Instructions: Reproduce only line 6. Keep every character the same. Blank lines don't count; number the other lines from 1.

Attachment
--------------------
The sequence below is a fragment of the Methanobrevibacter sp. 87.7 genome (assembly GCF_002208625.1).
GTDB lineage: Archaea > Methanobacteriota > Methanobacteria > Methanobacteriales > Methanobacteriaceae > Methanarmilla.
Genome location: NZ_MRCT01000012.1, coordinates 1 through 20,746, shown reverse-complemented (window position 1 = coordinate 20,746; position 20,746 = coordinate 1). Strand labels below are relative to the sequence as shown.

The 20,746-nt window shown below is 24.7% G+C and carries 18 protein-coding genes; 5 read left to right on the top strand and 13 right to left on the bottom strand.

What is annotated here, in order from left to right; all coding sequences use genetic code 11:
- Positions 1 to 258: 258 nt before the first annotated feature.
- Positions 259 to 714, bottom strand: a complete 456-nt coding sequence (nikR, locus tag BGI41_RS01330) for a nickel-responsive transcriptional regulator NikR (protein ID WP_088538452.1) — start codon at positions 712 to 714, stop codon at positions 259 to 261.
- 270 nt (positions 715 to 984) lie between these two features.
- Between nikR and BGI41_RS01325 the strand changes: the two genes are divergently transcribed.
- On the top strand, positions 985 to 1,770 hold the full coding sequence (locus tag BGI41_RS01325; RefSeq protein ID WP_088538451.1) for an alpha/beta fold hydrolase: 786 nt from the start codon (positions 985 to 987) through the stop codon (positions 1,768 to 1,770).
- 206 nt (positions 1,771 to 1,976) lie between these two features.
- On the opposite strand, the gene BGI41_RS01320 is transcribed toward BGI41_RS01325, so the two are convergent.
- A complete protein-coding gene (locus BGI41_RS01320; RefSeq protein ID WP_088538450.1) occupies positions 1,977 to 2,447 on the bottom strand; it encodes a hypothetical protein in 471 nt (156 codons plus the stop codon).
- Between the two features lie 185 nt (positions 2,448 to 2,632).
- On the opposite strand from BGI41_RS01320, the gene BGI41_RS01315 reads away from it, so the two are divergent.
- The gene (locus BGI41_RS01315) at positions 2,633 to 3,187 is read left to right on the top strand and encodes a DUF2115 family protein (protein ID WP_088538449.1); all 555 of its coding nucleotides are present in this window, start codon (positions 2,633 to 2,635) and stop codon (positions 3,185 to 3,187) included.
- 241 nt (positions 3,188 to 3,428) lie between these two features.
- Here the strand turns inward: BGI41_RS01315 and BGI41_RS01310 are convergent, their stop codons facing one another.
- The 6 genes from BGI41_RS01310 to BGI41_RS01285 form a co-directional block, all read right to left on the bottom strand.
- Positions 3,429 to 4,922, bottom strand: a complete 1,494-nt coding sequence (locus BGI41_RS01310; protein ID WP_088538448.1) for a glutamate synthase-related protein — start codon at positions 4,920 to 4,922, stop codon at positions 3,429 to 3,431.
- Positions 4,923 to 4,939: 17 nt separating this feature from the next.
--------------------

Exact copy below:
- Positions 1 to 258: 258 nt before the first annotated feature.